1.6 Editor's Pick
June 11, 2021

Stop Stunting your Growth & Make Space for Creativity in Boredom.

Is there still room for creativity in a world where we are constantly bombarded with other people’s ideas?

Do we give ourselves the chance to trust our gut if we don’t pause long enough for intuition to be heard?

Maybe we ask for help before we actually need it. Maybe we ask Google for the answers without attempting to respond first.

Maybe…we just need to be bored more.

Lately, I’m seeing so many Instagram posts asking us to choose a favorite—to help them make a personal choice. I can’t help but wonder when someone else’s preference became our own?

I know I’m being harsh; I seek guidance when I’m perplexed, and I love asking for advice from people whose opinions matter to me. I’m also a big advocate for seeking help when it’s needed. But this surge in opinion polls has inspired me to try the opposite and to look inward before taking my dilemmas to the public.

What do I think first and foremost? And more importantly, have I even been giving myself a chance to develop my own thoughts?

When we go straight to the alleged experts in a given area, there tends to be a finality that comes with hearing their viewpoint. Since we asked the most knowledgeable source we could feasibly access—in most cases, Google—the search ends there. We’ve done all we can do.

Or have we?

What happened to trials and tribulations, experiments, learning from mistakes, and discovery through exploration? Some of the most profound lessons I’ve learned have come from getting it wrong the first time because that’s what tends to stick more. In an era where so much information is at our fingertips, it’s easy to look up the “easiest way to make bread,” “the fastest dinner recipes,” and the “life hacks.”

But personal experiences leave deeper imprints, and we’re limiting ourselves when we take the experimental part out of the experience. Again, I don’t mean to take away from how helpful information is. The curated lists of “proven best methods” for doing things have saved my butt more than a few times. I don’t think we should abolish research, shortcuts, or tips from savvy individuals. All I’m saying is that maybe we should leave some space for creativity.

These days, when we debate amongst friends, we’re more likely to ask the Internet to settle the score for us before the conversation has time to get interesting. I won’t even get into the disturbing issue of how often we trust the top search results we see, because who can blame us for not taking the time to triple check sources for every little debate? But can we address the fact that we’ve taken the thinking, the pondering, the analyzing, the wondering, the brainstorming, and the fun out of it?

Often, we’re just not thinking for ourselves anymore. We go straight to the “experts” and trust that the Internet will send us to the right one every time. Then we close the book, settle the score, and leave our brains hanging. In the process, we’ve left out so many potential thoughts and theories. And in my opinion, that’s eliminating the best part.

If Google had been around hundreds of years ago, some revolutionary scientists may have abandoned their research had they known what other, more experienced, more reputable scientists were already working on.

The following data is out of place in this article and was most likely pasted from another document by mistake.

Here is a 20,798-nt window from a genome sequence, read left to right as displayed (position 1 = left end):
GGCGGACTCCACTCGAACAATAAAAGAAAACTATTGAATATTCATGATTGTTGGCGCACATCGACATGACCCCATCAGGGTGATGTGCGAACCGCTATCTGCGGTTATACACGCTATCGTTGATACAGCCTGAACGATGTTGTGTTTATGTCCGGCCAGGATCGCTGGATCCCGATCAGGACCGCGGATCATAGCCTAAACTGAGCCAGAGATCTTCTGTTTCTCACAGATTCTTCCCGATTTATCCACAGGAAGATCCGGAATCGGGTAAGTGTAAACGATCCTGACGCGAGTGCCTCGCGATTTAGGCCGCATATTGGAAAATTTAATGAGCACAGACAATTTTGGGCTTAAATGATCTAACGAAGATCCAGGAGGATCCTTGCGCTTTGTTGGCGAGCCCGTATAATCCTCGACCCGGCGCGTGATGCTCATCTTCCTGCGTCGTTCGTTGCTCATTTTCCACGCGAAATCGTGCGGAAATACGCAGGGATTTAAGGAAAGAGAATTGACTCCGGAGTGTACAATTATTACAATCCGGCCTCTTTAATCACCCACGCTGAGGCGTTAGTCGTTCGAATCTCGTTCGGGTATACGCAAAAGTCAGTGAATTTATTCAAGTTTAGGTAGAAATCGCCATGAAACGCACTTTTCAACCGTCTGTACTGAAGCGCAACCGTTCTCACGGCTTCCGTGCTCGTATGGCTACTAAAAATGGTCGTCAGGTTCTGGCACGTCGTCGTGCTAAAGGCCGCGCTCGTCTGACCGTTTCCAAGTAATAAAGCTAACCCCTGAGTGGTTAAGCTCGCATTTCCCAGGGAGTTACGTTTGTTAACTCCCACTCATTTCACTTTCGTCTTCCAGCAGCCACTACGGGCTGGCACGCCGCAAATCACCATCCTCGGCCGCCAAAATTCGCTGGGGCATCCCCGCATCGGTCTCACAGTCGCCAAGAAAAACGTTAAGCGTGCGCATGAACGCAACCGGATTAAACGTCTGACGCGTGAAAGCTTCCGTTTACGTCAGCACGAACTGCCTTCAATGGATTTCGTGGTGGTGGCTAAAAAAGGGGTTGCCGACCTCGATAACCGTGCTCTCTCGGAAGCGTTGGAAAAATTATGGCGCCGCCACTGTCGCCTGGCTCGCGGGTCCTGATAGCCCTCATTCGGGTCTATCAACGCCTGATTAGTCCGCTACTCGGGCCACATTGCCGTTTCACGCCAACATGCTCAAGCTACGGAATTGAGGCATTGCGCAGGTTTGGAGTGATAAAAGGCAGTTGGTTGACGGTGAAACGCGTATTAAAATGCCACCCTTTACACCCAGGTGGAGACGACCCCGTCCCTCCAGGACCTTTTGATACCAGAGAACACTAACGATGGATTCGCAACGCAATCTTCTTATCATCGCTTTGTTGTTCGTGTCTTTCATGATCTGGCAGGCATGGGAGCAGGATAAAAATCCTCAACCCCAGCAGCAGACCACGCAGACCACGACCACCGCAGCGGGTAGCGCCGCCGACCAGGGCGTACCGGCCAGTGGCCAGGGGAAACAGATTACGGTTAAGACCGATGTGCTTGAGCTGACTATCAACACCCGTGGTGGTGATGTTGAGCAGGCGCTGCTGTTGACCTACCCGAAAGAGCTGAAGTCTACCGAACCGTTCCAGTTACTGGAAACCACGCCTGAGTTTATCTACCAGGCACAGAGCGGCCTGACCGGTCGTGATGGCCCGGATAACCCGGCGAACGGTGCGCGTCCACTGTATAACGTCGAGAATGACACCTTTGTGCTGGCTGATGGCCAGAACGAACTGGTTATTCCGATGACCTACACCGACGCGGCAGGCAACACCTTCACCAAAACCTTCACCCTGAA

How many of us are stunting our own growth by consulting someone else before ever consulting ourselves? By limiting our actions to what has already been done or proven before?

I know there are still lively debates in many households. I know there are still many who value experimentation. I know there are revolutionaries and inventors and creative geniuses all over the world. But if we look at the average household, are we becoming less imaginative? Are we igniting our creative juices or are we extinguishing them?

Sometimes, I worry that I don’t let myself get bored enough. It’s not something I gave serious thought to until recently when I started reading parenting articles. I’ve come across a few interesting pieces about the importance of children being bored. We tend to overstimulate them with an abundance of toys, all of which are either lighting up or singing songs. We give them screen time. We give them all of our attention every second we’re with them.

Where is the room for make-believe in all of this? Where is the opportunity to learn patience and how to be at peace with no one but ourselves? Where is the room to explore the infinite possibility of imagination?

It’s easy to fall into the rut of over-distracting ourselves. I like listening to podcasts in the shower. I often rely on one to fall asleep. I play music in the car. I check my emails while I eat. I have some form of entertainment in the background of every freaking corner of my life. And I wonder why I have a hard time starting a meditation practice. I wonder why it’s daunting to sit down with a blank sheet of paper and no stimuli to help me get started.

But I can tell you this: I do my best work when I sit through the uncomfortable moments and just put the pen to the paper. I have my “ah-ha” moments when my showers are quiet and contemplative. I have the most stimulating, analytical debates with my husband when we put our phones down, shut off the T.V. and look at each other.

Google is brilliant. Podcasts are informative and wildly entertaining. So are Netflix, memes, and all the books piled up on my night table. But I believe that making time for boredom is making time to recharge.

And when we recharge, our thoughts and experiences have the chance to propagate. From the pause can spring new ideas and vivid realizations. From the stillness, we can come alive.


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Trish Di Stefano  |  Contribution: 1,275

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